In this study, we are focusing our esophageal cancer prevention study with α-Tocopherol on the early stage of ESCC carcinogenesis. We compared the cancer preventive effects of α-Tocopherol between initiation-stage and post-initiation stage supplementation in an NMBA-induced ESCC rat model. The function of α-Tocopherol on cell proliferation, cell cycle and apoptosis was analyzed with Het-1A cell model. Transcriptome profiling identified that PI3K-Akt signaling pathway was suppressed by α-Tocopherol. Akt inhibition by α-Tocopherol was found to be closely related with the expression of PPARγ. These new findings were further validated by in vitro studies with normal and cancerous cell lines, as well as in subcutaneous tumor models with athymic mice.
Esophageal tumorigenesis was suppressed by dietary supplementation with α-Tocopherol at the initiation stage and post-initiation stage
To clarify the chemopreventive activity of α-Tocopherol, we determined the NMBA-induced tumorigenesis in ESCC rat model with dietary α-Tocopherol supplementation respectively at the initiation stage (Week 0-5) and post-initiation stage (Week 6-10). Nutrition monitoring indicated that plasma level of α-Tocopherol was significantly elevated by the dietary supplementation at specific period when compared to the control animals, and the α-Tocopherol levels promptly descended as the intervention withdrew (Figure 1B). Tumor assay at the end of ESCC animal experiment showed that α-Tocopherol dramatically decreased tumor incidence (to 57.5% and 75%, respectively) in rat esophagus (Figure 1C). Interestingly, the initiation-stage supplementation exhibited more efficacy to decrease the multiplicity of visible tumors than the post-initiation supplementation. In parallel, pathological examination also showed that more inhibition of papilloma and carcinoma incidences was induced by the initiation-stage supplementation, though the differences were not statistically significant between these two groups (Figure 1D and 1E). As for the microscopic lesions, no differences were observed on the number of hyperplasia; however, the generation of dysplasia was markedly suppressed by the initiation-stage supplementation, which was significantly less than that in post-initiation supplementation (Figure 1F). Taken together, these data suggest that dietary supplementation with α-Tocopherol at the early stage of ESCC can dramatically inhibit NMBA-induced esophageal carcinogenesis in rat model, and the initiation-stage intervention is more effective than the later-stage intervention. Though only male rats were used in this model, α-Tocopherol is expected to be also protective in female animals due to the similar biological feature for NMBA activation and α-Tocopherol metabolism in male and female animals.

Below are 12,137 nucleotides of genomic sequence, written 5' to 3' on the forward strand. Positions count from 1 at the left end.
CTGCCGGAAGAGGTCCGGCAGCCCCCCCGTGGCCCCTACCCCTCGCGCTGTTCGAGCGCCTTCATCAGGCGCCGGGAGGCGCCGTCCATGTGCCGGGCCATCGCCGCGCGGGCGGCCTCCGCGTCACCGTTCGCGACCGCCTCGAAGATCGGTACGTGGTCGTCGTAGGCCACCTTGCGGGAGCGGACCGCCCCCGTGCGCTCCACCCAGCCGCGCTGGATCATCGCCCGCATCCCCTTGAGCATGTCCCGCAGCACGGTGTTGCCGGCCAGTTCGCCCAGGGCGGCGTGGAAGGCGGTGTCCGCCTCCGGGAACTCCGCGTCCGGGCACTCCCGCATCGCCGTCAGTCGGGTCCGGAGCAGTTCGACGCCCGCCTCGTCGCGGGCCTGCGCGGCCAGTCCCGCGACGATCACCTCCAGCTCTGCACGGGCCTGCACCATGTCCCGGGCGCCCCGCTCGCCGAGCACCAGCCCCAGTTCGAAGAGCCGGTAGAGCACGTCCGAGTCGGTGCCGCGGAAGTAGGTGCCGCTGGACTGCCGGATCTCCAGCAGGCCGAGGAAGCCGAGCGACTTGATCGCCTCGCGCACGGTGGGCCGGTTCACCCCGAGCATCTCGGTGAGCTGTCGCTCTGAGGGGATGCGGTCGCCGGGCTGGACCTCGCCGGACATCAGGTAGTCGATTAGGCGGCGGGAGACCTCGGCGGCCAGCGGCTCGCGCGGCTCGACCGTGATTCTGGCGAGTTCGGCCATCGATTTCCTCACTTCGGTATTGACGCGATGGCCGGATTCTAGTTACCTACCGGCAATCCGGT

Figure 1: Esophageal tumorigenesis was suppressed by dietary supplementation with α-Tocopherol at the initiation stage and post-initiation stage in ESCC rat model. (A) Study design with ESCC rat model. (B) Monitor of plasma levels of α-Tocopherol using HPLC. (C) Incidence and multiplicity of visible tumors in rat esophagus. (D) Incidence and number of microscopic papilloma. (E) Incidence and number of carcinoma. (F) Number of histopathological hyperplasia and dysplasia. “α-T(IN)” represents “supplementation at initiation stage” while “α-T(PI)” represents “supplementation at post-initiation stage”. Data are shown as mean ± standard deviation, 40 animals of each group were analyzed (n=40). * signifies p<0.05; **, p<0.01; N.S. not significant.
α-Tocopherol inhibited cell proliferation at early stage of ESCC but was not effective in established tumors
To further investigate the effect of α-Tocopherol on ESCC pathological progression, we determined cell proliferation in different categories of pathological lesions in rat esophagus with in situ BrdU immunostaining. As the esophageal epithelium evolving from hyperplasia to carcinoma, the proportion of proliferating cells significantly increased. Supplementation with α-Tocopherol dramatically repressed cell proliferation in hyperplasia, dysplasia and papilloma; however, no significant change was observed in carcinoma. Interestingly, α-Tocopherol supplementation at the initiation-stage showed more marked inhibition of cell proliferation than the supplementation at post-initiation stage, but no difference was observed in the advanced lesions (i.e. papilloma and carcinoma) (Figure 2A). Therefore, we speculated that the inhibitory effect of α-Tocopherol on cell proliferation was more profound in the early-stage pre-malignant lesions than in established tumors.
Figure 2: α-Tocopherol inhibited cell proliferation at early stage of ESCC but was not effective in established tumors. (A) Cell proliferation in rat esophageal epithelium determined by immunostaining of BrdU. Proliferation index of each lesion was calculated as the number of BrdU-positive cells divided by the total number of epithelial cells. Esophageal tissues were randomly selected from 12 rats in each group and used for analysis (n=12). (B) The tumor growth curve in subcutaneous models generated with esophageal cancer KYSE-150 and TE-1 cells. (C) IHC staining of PCNA in subcutaneous tumors. Data are shown as mean ± standard deviation, * signifies p<0.05; **, p<0.01; N.S. not significant.